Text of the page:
Sure Why Not

Wikipedia Is Being Turned Into a 1,000-Volume Book Set So Can We Use It For Homework Now?

Some people are trying to crowdfund $50,000 to make this a reality.

Does this mean we can start using Wikipedia for our homework? It's a book! (Indiegogo)

Wikipedia, in book form. (Indiegogo)

Are you one of those annoying, self-righteous people who hates reading things on screens because you “just love the weight of a book in your hand and the smell of the pages”? If so, we have good news: some people are trying to crowdfund a project to print all of Wikipedia into a 1,000-volume book set.

The Indiegogo campaign, called “The Wikipedia Books Project,” was started by a team of developers at PediaPress, a company that lets users make printed books from Wikipedia content. They’re asking for $50,000 to print all of English Wikipedia — that’s more than 4 million articles, apparently — into a series of 1,000 books, each with 1,200 pages, and then display the mammoth collection at a huge Wikimedia conference in London

“We all know that Wikipedia is huge. The English version alone consists of more than 4 million articles. But can you imagine how large Wikipedia really is?” the campaign page says. “We think that the best way to experience the size of Wikipedia is by transforming it into the physical medium of books.” That seems like a good use of time. And trees.

“…Containing the most volumes and edited by the largest number of contributors[,] the printed edition will be a work of record breaking dimensions,” the project description continues. “Furthermore the exhibit aims to honor the countless volunteers who have created this fascinating trove of knowledge in little more than ten years.”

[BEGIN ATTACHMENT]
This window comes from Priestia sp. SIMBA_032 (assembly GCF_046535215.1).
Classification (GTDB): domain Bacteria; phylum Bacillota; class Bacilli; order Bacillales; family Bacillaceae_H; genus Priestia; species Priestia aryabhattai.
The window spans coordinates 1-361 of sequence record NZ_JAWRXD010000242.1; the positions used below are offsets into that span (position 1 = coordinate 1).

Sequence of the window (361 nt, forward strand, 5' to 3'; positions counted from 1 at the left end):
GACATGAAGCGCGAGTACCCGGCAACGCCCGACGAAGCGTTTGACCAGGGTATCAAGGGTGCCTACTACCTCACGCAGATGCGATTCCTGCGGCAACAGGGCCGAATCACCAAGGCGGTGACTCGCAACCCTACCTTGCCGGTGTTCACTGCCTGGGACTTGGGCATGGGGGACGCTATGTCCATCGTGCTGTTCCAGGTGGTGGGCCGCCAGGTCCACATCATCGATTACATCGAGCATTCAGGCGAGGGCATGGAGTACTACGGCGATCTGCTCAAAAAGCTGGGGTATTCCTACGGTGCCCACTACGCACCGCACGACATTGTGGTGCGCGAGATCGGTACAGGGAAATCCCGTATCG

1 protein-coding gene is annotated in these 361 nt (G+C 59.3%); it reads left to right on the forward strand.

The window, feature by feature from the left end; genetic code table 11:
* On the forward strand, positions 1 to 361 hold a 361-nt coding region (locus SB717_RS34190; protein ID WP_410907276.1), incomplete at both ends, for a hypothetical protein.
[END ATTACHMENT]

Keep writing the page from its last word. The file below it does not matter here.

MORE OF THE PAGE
You know, we really do owe a thank-you to the volunteers who inserted a paragraph on anal sex into the article on Rome our dad was innocently trying to read to us on a plane ride when we were 15. “Fascinating trove of knowledge,” indeed!

Following the exhibition, the PediaPress team says they’d like to donate the project to a public library. “To later generations this might be a period piece from the beginning of the digital revolution,” the campaign page says. Or just an immortal testament to how lazy we all were when it came to doing any real research. 

So far, the campaign has almost reached the $3,000 mark, and there are 50 days to go. The exhibition is set to take place this August, so make sure you get all your filthy fake corrections in by then. 

Follow Jordyn Taylor on Twitter or via RSS. jtaylor@observer.com